Then again, Secretary Kerry may have been referring to something completely unrelated to the Israeli-Palestinian situation when he mentioned that progress had been made and the two sides were closer to reaching an agreement. Kerry could very well have been speaking about Jordanian King Hussein and the disparate groups which make up the Jordanian population and their desire for democratizing changes to be made to their governance. Democratization has been a hot button issue in Jordan ever since the start of the turmoil originally named the Arab Spring and oft renamed the Arab Winter. The Jordanian King has made some preliminary alterations and enacted laws both restricting his universal hold on state powers and allowing for a more powers to be relegated to the Parliament and additional oversights to guarantee free and open elections. King Hussein has also relented on his right to appoint a new Prime Minister allowing for that power to be vested in the elected representatives of the people. Full implementation of these new rules have not been as swift as most would like and it may be that Secretary Kerry has made some ground towards these reforms being implemented, though it did sound like he was referring to making strides on the Peace Process between the Palestinians and the Israelis and not the Jordanian King and the Jordanian people.
According to Jordanian news reports, Prime Minister Netanyahu apparently had agreed to implement an informal building freeze, one in which the government prevents any construction but simply never announces the freeze. We call it the building freeze whose name must not be mentioned. Of course President Abbas demands the building freeze be instituted by a formal public announcement made by Netanyahu. This might lead one to think that Abbas is also attempting to force Prime Minister Netanyahu to take a public move that would result in his losing power and the current government coalition breaking thus forcing new Israeli elections. Abbas might be playing for such an end in the hopes of somebody else winning the next election other than Likud or other nationalist parties. One can understand where President Abbas would much prefer to negotiate with Tzipi Livni or Shelly Yachimovich over Netanyahu. Of course judging from the wave of new younger faces primed to take over some of the leadership roles in the upcoming Likud internal Party elections, it would be more likely that new elections would bring into the Prime Minister’s office somebody from Likud like Danny Danon if not somebody from a different party such as Yair Lapid from the Yesh Atid Party or Naftali Bennett from the Jewish Home Party; any of whom would be far more nationalistic and less likely to allow for the formation of the Palestinian state than would be expected from Prime Minister Netanyahu. So Abbas might want to be careful what he wishes for as it may not be as rosy a picture as he expects should he succeed in forcing Prime Minister Netanyahu from office. In the meantime, with Secretary Kerry’s announcement that the peace talks are not about to reconvene this week but that progress has been occurring, we can expect that Secretary Kerry will return to have another round of fruitless talks and give another glorious report about the gains and the ever closer the two sides are drawing making the restart of the peace talks almost, but not quite imminent. I love polispeak where you get to use many, many words having polysyllabic properties but being almost completely devoid of any true or real meaning or consequence.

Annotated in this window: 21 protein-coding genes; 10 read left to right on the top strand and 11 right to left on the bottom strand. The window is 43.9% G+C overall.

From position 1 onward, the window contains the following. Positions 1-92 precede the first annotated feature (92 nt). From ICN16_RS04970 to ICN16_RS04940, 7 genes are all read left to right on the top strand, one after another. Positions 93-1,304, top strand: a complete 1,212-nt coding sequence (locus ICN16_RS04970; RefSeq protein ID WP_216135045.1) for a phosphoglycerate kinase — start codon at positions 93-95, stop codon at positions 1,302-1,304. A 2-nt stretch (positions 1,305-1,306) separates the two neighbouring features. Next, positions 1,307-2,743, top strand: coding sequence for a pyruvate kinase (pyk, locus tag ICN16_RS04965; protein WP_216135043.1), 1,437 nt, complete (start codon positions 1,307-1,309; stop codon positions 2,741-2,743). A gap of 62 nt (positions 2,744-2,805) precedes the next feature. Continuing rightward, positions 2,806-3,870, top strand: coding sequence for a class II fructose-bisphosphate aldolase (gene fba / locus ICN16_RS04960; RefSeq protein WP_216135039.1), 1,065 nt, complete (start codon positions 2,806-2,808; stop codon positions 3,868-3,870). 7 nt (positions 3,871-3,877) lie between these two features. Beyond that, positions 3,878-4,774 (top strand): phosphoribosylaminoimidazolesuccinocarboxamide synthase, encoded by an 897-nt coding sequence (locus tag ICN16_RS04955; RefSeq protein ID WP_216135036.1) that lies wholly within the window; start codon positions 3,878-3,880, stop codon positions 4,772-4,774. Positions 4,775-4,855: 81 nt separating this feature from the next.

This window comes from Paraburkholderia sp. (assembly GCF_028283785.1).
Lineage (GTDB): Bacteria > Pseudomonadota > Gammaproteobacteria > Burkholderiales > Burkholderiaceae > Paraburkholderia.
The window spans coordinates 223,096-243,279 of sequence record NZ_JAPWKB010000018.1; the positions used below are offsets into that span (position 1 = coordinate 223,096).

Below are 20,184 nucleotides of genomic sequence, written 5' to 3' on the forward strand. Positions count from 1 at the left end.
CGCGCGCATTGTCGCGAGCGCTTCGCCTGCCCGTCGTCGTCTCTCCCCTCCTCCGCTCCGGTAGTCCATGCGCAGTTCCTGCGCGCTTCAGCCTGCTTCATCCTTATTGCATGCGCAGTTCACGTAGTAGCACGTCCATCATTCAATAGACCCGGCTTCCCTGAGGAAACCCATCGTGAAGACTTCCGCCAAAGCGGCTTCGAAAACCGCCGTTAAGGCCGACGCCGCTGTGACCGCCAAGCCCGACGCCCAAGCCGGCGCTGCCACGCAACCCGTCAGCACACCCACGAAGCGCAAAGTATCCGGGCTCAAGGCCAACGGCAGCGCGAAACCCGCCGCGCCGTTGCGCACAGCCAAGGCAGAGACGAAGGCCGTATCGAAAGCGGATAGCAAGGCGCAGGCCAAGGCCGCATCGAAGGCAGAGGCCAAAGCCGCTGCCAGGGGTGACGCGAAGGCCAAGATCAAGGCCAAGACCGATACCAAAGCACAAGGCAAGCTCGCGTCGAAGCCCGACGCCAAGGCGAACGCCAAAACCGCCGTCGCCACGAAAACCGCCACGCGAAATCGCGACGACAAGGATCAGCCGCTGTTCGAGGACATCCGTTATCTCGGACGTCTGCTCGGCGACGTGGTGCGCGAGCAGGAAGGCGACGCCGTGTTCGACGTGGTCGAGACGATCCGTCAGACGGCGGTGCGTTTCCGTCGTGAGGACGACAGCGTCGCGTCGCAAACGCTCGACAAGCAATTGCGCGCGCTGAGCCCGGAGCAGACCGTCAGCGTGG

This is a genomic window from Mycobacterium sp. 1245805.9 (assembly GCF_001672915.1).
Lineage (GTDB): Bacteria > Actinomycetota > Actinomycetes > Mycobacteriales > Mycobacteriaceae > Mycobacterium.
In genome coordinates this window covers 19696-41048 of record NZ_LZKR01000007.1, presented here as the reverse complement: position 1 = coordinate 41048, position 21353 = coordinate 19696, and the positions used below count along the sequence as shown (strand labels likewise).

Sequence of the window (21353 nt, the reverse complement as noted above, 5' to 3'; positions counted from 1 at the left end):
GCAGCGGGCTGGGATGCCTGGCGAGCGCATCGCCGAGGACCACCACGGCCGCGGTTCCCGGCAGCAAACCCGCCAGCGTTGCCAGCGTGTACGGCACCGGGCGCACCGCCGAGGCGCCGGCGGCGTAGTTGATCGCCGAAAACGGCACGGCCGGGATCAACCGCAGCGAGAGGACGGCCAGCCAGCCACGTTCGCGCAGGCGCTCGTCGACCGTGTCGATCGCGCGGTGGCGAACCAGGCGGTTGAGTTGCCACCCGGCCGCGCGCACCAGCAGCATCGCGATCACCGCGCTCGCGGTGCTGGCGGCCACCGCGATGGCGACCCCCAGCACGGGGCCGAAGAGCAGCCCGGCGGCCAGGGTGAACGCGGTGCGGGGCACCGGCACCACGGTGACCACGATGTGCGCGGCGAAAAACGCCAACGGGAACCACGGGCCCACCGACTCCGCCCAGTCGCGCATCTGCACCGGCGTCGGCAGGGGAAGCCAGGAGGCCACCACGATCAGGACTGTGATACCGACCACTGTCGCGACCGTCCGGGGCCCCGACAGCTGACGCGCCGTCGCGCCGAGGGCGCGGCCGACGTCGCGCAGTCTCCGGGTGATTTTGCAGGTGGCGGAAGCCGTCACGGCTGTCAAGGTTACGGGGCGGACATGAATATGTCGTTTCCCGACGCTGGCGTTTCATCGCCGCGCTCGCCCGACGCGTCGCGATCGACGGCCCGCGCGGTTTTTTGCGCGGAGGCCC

Beyond the Cusp